Among the findings:
- Although only 45 percent of working adults have a postsecondary degree, when nondegree credentials are factored in, 58 percent of working adults have some type of postsecondary work credential.
- Among working adults who do not have a postsecondary degree, the most common nondegree credential is an occupational license.
To view the full report, please visit this link to the Data Point handout entitled Degree and Nondegree Credentials Held by Labor Force Participants or cut and paste this URL into an address bar: http://nces.ed.gov/pubsearch/pubsinfo.asp?pubid=2018057.
Ann Lang, Senior Economist with the Virginia Employment Commission, wrote an article for “Economic Information & Analytics,” which attempted to provide an indication of Virginia’s “gig economy”—a much discussed but hard to define sector of the economy. This analysis is not a comprehensive look at the “gig economy” and is based solely on nonemployer statistics from the Census. Nonemployer statistics are used to gain insight into this sector of the economy, as many gig workers fit the definition of nonemployers. Click on this link to Gig Economy-NonEmployer- Article 2014-15 to read the full text.
Read an excerpt of the article’s summary below:
“Nonemployer businesses run the gamut from old-fashioned family-run corner stores to home-based bloggers,” said William Bostic Jr., the Census Bureau’s associate of for economic programs. “In some cases, the business may be the owner’s primary source of income, such as with real estate agents and physicians, but in other instances, they may operate the business as a side job, such as with babysitting and tutoring.”4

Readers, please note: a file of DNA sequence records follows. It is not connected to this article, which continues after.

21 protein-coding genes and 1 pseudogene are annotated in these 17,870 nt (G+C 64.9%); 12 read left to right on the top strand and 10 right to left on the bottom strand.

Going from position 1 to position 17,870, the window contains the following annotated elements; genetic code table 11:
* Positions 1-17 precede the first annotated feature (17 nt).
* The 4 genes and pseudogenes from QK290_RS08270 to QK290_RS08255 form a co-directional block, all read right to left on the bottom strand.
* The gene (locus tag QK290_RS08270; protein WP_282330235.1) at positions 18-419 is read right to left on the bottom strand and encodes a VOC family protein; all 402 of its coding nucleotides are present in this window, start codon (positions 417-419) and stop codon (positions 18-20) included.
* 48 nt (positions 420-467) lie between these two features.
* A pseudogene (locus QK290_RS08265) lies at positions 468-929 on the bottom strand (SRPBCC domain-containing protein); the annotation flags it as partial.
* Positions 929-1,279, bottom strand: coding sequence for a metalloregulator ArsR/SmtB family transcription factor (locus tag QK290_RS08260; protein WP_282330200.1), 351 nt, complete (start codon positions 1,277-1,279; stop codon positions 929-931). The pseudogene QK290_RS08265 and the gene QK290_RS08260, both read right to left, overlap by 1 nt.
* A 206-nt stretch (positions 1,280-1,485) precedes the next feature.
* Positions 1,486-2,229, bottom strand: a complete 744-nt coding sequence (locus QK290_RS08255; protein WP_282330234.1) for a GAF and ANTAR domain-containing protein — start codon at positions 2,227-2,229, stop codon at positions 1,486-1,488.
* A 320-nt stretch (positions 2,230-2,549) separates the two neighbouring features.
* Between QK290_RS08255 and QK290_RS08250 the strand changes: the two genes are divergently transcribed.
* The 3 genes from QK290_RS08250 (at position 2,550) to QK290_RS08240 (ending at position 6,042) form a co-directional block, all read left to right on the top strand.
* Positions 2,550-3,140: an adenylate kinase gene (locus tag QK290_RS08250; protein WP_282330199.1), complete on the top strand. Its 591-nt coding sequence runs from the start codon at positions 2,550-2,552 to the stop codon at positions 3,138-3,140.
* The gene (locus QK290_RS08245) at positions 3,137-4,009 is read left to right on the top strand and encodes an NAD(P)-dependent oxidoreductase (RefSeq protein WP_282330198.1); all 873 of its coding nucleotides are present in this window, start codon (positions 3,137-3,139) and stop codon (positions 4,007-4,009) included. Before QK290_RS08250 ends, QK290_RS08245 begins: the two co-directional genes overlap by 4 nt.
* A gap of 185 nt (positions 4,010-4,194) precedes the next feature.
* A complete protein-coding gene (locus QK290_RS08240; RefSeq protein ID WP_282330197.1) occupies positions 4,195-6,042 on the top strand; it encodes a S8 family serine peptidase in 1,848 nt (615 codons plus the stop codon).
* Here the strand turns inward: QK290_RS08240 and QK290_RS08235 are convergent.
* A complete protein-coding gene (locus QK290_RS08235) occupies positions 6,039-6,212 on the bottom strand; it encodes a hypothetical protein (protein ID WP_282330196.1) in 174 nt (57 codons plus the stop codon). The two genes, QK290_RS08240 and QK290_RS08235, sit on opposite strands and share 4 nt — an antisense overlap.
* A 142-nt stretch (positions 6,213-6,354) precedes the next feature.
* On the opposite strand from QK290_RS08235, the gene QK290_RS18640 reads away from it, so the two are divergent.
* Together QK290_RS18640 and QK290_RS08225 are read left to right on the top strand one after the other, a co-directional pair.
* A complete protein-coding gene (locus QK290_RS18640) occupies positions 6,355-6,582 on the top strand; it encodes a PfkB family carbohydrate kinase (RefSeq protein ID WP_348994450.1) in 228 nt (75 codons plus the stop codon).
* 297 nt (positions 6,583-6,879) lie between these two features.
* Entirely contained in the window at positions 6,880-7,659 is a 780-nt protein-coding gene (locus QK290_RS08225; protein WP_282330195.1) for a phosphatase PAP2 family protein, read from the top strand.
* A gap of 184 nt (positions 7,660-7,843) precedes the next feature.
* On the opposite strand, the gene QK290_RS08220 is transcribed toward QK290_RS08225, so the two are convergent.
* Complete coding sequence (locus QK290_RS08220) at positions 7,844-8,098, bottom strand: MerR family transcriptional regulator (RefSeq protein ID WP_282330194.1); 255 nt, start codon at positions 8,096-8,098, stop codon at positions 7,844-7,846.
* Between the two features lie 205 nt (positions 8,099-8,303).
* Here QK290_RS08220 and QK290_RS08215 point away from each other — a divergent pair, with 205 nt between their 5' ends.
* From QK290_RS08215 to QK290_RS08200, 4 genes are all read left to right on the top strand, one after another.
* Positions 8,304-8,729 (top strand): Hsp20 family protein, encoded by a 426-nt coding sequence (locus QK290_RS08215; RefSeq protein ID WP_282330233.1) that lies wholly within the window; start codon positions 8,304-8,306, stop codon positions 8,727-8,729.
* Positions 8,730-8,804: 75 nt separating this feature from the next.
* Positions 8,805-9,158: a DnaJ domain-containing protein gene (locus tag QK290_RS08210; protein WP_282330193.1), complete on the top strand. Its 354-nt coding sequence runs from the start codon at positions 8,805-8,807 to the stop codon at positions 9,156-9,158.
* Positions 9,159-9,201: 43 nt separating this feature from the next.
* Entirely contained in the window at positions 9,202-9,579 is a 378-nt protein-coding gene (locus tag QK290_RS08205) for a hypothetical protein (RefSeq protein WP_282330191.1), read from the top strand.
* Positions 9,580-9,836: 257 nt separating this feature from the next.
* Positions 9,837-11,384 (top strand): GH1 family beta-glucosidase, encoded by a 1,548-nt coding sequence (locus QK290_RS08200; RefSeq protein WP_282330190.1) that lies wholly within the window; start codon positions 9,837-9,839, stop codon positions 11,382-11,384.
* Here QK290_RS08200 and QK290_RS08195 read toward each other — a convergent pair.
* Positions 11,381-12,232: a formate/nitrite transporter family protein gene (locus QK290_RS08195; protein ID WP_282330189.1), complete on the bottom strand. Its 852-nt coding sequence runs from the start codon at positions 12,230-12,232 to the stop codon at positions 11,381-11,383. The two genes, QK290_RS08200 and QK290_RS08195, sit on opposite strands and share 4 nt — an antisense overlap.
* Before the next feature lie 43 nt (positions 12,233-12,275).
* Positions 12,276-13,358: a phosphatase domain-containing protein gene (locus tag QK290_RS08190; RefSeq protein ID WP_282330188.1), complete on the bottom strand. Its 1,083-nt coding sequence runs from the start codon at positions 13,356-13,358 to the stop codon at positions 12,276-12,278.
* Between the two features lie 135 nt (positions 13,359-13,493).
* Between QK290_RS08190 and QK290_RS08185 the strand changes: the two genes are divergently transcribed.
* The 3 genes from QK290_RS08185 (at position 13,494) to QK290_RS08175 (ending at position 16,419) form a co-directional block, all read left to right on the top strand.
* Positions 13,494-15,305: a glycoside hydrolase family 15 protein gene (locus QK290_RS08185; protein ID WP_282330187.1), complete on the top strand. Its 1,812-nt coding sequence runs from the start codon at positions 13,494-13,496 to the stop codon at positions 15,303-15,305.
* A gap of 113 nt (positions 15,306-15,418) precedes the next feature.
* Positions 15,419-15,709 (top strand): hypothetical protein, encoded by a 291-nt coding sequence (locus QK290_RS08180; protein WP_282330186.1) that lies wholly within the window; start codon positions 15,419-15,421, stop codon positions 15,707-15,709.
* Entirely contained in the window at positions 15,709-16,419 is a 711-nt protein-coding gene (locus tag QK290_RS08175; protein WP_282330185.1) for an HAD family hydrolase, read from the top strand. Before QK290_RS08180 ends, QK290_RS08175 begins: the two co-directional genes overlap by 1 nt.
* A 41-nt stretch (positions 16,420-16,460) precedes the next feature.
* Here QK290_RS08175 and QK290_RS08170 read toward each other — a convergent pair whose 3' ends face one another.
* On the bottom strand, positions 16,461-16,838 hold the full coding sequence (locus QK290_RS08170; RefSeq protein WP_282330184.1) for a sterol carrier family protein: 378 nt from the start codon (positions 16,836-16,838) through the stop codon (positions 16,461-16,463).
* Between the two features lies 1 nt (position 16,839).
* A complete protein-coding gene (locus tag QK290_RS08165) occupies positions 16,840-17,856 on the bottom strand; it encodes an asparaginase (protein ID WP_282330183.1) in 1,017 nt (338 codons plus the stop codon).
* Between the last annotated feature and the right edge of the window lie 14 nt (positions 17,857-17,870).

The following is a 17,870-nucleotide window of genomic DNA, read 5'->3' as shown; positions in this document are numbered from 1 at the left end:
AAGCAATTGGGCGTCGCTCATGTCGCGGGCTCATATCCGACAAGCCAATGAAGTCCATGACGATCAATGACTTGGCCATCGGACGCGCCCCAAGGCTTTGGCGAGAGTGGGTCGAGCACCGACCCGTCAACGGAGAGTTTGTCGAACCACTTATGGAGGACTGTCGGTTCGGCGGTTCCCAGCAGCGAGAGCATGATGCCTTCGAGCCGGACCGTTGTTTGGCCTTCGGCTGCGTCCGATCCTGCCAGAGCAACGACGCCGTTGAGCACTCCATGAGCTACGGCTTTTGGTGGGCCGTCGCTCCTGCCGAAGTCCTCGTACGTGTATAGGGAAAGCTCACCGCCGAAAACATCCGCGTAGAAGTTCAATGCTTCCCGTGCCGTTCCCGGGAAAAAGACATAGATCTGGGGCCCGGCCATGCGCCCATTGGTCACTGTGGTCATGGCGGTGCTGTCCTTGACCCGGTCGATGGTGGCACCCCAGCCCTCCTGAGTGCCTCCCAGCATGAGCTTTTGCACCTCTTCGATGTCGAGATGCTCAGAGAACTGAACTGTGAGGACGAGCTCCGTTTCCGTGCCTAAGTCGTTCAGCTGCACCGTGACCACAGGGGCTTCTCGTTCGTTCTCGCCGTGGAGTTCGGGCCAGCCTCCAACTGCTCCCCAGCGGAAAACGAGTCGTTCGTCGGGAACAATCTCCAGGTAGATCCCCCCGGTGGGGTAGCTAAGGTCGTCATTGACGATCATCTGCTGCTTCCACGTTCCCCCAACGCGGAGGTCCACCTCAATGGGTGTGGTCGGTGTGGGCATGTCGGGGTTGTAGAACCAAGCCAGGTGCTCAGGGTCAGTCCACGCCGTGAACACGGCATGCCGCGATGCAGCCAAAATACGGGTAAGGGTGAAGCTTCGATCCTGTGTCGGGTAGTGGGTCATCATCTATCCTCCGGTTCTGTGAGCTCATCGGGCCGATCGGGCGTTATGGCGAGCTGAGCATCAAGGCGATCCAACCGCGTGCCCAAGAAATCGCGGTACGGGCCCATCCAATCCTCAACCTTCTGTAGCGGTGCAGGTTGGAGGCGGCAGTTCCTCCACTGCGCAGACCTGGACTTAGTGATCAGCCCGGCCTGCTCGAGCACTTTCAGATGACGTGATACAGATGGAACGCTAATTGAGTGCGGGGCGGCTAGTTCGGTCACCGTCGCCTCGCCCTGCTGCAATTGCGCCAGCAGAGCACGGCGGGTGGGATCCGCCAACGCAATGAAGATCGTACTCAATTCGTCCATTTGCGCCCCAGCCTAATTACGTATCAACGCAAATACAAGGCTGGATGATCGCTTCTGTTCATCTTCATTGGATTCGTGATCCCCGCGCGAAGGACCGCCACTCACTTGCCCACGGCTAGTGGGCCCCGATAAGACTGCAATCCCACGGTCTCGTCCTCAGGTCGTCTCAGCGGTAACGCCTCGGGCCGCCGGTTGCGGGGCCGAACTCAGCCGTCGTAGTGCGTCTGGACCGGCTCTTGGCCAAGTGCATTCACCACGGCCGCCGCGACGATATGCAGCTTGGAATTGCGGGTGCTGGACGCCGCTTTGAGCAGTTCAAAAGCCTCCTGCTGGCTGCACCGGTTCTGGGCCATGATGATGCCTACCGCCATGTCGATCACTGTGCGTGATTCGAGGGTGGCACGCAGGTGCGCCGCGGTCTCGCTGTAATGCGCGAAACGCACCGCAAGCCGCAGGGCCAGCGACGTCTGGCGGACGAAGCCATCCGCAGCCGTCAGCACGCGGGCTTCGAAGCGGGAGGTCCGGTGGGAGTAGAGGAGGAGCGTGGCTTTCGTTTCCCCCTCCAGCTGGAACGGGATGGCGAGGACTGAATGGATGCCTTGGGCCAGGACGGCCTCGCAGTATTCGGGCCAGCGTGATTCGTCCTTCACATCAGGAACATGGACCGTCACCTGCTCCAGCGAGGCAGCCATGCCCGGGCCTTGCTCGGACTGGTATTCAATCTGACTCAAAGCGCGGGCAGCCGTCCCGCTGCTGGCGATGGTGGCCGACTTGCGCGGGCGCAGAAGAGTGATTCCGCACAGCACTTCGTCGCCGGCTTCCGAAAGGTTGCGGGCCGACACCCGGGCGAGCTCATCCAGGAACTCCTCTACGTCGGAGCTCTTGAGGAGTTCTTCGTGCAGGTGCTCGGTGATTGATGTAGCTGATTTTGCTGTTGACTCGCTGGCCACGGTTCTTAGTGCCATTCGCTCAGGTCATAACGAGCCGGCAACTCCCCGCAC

Over the 2010-2015 period, nonemployer establishments in Virginia increased by 66,149 or 13.0 percent, surpassing the national growth of 10.0 percent. While Virginia’s nonemployer firms are growing, they remain smaller in number and economic impact than traditional payroll employment, which increased by almost 200,000, or 5.6 percent. The largest gains in nonemployer establishments over the five year period occurred in transportation and warehousing; other services; professional, scientific, and technical services; and real estate and rental and leasing—all sectors that encompass service activities.
Click on this link to read the full PDF article: Gig Economy-NonEmployer- Article 2014-15
From the U.S. Census Bureau (March, 2015)
In honor of Women’s History Month, the Census Bureau released some fascinating statistics about women in the United States. But, fascinating doesn’t necessarily translate into positive.
The stats include the persistent wage gap that shows women still make just 78 cents to every dollar earned by men as well as the significant disparity of the representation of women in STEM (science technology education, and math), such as in careers like computer programmers, physicians and surgeons, lawyers and judges, police officers, and civil engineers.
These harsh inequality facts are among the reasons why many agencies and the White House [in 2015] have committed to creating more opportunities in STEM (ScienceTechnologyEngineeringMath) for women and girls.
Click on this link to the U.S. Census Bureau to the article, FFF Women’s History Month, March 2015.